A randomised clinical trial of combination artesunate and azithromycin for treatment of uncomplicated Plasmodium falciparum malaria in Thailand.

Department of Tropical Hygiene, Faculty of Tropical Medicine, Mahidol University, Bangkok, Thailand.
The Southeast Asian journal of tropical medicine and public health (Impact Factor: 0.72). 01/2001; 31(4):801-7.
Source: PubMed


Recently, a combination of artesunate and mefloquine has proved effective, although is contraindicated in early pregnancy and young children. Azithromycin, a widely used antibiotic and has antimalarial effects, replace mefloquine as a new alternative antimalarial regimen. Two hundred and two uncomplicated falciparum malaria patients were randomly assigned to 1 of 3 regimens. Patients in group I (n = 68) received artesunate 200 mg once daily for 3 days, group II (n = 67) received artesunate 200 mg together with mefloquine 10 mg/kg on the first 2 days and artesunate 200 mg together with mefloquine 5 mg/kg on the third day, and group III (n = 67) received artesunate 200 mg together with azithromycin 50 mg once daily for 3 days. The 28 day cure rates were 44, 98 and 56%, respectively. The median time to recrudescence was significantly longer in group III. In conclusion, a combination of artesunate and azithromycin might be useful in treating children in whom bacterial and malarial infections may be concomitant. However, further work is required in order to enhance its clinical efficacy.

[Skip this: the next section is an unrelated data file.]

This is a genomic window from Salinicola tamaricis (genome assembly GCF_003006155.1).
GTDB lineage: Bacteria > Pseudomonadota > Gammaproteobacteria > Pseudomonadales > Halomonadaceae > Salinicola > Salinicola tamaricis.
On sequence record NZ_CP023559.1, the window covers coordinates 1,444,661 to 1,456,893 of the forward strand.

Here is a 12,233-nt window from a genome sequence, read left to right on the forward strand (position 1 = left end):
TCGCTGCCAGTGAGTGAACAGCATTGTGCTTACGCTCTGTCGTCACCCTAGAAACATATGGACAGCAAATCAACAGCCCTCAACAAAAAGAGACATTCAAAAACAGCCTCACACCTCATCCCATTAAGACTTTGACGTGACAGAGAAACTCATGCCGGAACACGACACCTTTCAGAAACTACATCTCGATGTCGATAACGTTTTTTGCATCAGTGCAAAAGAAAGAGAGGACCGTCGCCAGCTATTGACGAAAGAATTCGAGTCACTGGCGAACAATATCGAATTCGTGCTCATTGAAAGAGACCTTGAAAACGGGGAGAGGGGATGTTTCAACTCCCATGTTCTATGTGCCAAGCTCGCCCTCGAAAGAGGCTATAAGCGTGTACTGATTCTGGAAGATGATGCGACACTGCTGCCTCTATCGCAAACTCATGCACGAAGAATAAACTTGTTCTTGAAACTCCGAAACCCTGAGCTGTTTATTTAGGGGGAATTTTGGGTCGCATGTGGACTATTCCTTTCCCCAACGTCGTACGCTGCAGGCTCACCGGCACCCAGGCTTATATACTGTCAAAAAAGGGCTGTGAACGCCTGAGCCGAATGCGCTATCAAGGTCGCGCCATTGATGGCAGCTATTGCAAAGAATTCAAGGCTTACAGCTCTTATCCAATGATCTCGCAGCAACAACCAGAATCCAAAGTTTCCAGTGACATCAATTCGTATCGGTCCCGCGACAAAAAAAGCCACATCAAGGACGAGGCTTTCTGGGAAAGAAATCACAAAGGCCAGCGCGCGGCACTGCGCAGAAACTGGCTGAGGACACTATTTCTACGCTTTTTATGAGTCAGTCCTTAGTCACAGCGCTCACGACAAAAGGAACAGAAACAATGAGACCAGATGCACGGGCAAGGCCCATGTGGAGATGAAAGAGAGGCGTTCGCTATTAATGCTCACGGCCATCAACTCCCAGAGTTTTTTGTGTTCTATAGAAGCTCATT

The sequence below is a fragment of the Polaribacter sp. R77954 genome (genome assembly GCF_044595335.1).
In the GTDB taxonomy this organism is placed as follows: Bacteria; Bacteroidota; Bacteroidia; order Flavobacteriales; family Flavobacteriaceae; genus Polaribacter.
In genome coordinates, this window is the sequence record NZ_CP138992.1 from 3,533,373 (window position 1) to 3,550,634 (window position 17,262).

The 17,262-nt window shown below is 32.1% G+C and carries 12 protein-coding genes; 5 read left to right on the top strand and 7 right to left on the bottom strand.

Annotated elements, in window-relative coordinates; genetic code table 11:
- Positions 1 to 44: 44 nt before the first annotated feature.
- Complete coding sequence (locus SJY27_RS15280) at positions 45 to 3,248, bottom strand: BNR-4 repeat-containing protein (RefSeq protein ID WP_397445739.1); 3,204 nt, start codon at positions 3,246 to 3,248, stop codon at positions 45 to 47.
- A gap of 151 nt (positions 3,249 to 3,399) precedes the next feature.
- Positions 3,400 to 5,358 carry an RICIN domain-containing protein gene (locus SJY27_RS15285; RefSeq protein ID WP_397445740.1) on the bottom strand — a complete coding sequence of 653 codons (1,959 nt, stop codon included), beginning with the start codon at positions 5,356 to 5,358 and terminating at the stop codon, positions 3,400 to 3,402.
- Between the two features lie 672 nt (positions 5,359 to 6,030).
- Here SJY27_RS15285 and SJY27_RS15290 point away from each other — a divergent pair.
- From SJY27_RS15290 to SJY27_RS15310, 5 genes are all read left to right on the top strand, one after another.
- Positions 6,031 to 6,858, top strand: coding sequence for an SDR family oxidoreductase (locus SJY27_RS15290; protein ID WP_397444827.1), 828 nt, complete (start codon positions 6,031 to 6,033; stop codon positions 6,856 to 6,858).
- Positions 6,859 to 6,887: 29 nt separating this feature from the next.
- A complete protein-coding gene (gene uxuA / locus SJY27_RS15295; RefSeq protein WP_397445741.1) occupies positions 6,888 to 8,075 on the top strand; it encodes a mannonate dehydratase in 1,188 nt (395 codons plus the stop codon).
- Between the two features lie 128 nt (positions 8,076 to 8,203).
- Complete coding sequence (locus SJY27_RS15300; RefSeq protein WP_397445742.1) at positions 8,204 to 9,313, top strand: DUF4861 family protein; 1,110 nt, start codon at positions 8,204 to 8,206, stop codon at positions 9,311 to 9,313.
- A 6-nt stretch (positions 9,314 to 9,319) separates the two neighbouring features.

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    • "Azithromycin, for example, has demonstrated efficacy against chlamydia, gonorrhoea, chancroid, incubating syphilis, mycoplasma, and possibly bacterial vaginosis, and appears to be without teratogenic risk [38-44]. Azithromycin has been used for mass treatment of other infections, and has demonstrated efficacy against P falciparum and P vivax [45-47]. Three trials conducted since the Cochrane review have provided further evidence, at least for perinatal outcomes, of the benefits of prophylactic antibiotics in pregnancy [48]. "
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    • "Azithromycin is not yet licensed for use as an antimalarial agent but has shown promising activity against P. falciparum in vitro[74,75], in the murine malaria model[76] and in randomized controlled clinical trials [77-79]. A phase III randomized placebo-controlled clinical trial of azithromycin prophylaxis (750 mg loading dose followed by 250 mg/day for 20 weeks) versus doxycycline (100 mg/day for 20 weeks) conducted among 300 non-pregnant Indonesian adults (286/300 male) found that azithromycin was safe and well tolerated when used alone for the prevention of falciparum malaria in Northeast Papua[77]. "
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